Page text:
How Peanuts got its first black character FEB 12 2015
Franklin, the first black member of Charles Schulz's Peanuts gang, made his debut in July 1968. His presence came about through the efforts of Los Angeles schoolteacher Harriet Glickman, who wrote Schulz several letters in the wake of Martin Luther King Jr's assassination arguing that the inclusion of black characters in the most popular comic strip in America would be a positive thing. Here is her initial letter to Schulz:
After some back and forth between Schulz and Glickman, Franklin made his first appearance in the strip.
Franklin's introduction was part of a five-day sequence featuring Sally tossing away Charlie Brown's beach ball and Franklin rescuing it. In some ways, this seems an aggressive bit of integration -- many American public beaches, while no longer legally segregated, were still de facto segregated at the time. In other ways, the strips suggest what might be seen today as an excess of caution; of the twenty panels of the series, Franklin is in ten panels and Sally is in eight, but never is Franklin in the same panel as the white girl. Franklin would not reappear for another two and a half months, when he came for a visit to Charlie Brown's neighborhood. He was somewhat lighter skinned here, which seems to be less a matter of trying to make him acceptable to the readers and more a matter of cutting back on shading lines which were overpowering his facial features. Franklin's job in this series was to react to the oddness of the neighborhood kids, and that was a precursor to what would be his primary role in the strip as a whole. Perhaps due to excessive caution, Franklin was never granted any of the sort of usual quirks that define a Peanuts character, the very sort of mistake that Glickman was warning about when she called for one of the black kids to be "a Lucy."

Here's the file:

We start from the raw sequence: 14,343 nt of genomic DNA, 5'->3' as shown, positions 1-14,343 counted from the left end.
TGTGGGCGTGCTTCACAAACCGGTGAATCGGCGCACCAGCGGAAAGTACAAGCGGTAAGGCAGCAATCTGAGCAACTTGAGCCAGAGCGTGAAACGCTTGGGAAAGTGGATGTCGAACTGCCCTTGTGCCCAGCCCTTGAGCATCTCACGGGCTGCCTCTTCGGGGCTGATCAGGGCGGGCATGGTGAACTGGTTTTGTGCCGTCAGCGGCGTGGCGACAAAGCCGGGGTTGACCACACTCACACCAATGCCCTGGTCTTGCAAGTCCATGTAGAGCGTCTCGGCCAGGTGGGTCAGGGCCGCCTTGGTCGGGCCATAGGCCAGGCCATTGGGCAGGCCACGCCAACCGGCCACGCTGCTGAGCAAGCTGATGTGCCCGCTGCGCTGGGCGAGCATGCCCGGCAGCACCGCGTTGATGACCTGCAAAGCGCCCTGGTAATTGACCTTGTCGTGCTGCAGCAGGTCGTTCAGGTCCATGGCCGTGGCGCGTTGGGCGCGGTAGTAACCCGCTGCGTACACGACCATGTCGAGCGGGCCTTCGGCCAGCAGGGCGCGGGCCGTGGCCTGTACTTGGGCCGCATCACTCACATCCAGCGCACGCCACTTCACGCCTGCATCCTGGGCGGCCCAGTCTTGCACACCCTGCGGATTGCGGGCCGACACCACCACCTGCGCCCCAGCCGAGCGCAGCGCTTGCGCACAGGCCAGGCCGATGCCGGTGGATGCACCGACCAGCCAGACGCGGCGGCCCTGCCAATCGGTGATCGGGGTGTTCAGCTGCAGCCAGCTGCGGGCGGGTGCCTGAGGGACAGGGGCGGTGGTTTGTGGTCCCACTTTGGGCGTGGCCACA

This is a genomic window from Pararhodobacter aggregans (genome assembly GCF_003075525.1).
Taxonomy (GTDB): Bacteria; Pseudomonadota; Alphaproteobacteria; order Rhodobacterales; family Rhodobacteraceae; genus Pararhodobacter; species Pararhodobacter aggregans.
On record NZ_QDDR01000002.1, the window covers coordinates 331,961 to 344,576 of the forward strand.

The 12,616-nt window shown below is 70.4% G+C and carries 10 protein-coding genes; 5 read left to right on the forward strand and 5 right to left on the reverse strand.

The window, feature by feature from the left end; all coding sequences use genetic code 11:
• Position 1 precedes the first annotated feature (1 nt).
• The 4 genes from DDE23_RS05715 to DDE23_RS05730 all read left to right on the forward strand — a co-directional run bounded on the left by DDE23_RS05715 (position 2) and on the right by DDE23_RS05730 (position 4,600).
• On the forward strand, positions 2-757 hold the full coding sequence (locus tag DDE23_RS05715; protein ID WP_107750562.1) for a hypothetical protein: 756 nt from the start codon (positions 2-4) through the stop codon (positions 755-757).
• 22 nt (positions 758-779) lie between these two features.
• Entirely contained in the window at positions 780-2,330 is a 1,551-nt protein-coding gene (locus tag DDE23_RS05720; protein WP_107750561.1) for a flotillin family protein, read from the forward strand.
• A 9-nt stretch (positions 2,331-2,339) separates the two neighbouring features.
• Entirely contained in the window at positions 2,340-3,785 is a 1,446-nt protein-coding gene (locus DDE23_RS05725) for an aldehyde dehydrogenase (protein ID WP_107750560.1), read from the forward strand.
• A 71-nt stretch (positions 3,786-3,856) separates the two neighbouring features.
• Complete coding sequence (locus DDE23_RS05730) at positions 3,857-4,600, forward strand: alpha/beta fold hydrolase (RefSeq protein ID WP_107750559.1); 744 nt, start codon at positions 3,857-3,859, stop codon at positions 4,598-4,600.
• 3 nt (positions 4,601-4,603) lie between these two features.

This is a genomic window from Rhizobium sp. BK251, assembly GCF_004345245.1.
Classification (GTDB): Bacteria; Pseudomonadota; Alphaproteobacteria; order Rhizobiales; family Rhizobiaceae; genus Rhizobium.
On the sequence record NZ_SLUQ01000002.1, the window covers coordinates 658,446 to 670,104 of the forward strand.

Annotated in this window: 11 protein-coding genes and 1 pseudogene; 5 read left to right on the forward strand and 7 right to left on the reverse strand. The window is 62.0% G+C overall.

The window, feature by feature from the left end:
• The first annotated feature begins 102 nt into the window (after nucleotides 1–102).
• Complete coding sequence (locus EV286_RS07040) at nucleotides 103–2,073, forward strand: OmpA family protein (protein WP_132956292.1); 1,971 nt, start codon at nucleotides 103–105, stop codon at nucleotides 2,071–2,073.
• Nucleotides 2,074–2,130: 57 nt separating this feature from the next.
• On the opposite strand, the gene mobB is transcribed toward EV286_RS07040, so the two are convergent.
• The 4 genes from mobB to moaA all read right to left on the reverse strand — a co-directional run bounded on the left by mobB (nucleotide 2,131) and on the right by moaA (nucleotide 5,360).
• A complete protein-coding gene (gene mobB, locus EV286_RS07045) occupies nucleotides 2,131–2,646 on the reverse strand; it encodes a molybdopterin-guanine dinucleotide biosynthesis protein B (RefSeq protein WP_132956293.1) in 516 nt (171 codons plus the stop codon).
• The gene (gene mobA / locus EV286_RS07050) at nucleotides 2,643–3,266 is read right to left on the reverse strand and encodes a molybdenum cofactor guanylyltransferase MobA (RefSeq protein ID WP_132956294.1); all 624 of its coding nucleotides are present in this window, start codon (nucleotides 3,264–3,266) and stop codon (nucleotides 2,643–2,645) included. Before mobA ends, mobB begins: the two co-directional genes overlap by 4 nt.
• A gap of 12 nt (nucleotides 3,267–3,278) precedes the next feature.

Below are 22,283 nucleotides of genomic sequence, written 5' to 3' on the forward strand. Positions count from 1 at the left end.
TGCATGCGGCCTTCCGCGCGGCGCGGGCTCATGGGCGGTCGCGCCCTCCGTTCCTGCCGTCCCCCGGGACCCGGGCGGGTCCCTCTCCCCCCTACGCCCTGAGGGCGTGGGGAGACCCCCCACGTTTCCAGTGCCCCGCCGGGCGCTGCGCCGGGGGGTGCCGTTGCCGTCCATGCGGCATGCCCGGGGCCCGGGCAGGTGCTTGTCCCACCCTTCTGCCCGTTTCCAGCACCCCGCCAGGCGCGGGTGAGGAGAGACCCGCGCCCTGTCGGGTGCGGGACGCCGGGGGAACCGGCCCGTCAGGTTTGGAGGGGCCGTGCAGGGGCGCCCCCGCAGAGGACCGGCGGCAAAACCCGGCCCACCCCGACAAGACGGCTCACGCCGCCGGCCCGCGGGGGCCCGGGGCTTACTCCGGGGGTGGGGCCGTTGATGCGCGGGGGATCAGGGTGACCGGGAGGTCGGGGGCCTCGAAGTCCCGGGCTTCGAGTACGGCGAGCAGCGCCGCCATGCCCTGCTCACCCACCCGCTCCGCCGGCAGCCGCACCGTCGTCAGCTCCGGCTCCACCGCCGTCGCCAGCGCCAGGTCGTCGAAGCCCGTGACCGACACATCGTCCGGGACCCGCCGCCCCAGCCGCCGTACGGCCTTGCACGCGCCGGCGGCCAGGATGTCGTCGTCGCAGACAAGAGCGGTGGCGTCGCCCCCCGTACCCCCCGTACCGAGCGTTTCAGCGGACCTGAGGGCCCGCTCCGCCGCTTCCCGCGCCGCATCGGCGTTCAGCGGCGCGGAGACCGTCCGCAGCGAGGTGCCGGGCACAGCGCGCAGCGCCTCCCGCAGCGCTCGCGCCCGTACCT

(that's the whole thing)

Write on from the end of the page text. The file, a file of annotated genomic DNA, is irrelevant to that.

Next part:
His inclusion made news nationally and upset many people, particularly in the South. Schulz had a conversation with the president of the comic's distribution company:
I remember telling Larry at the time about Franklin -- he wanted me to change it, and we talked about it for a long while on the phone, and I finally sighed and said, "Well, Larry, let's put it this way: Either you print it just the way I draw it or I quit. How's that?"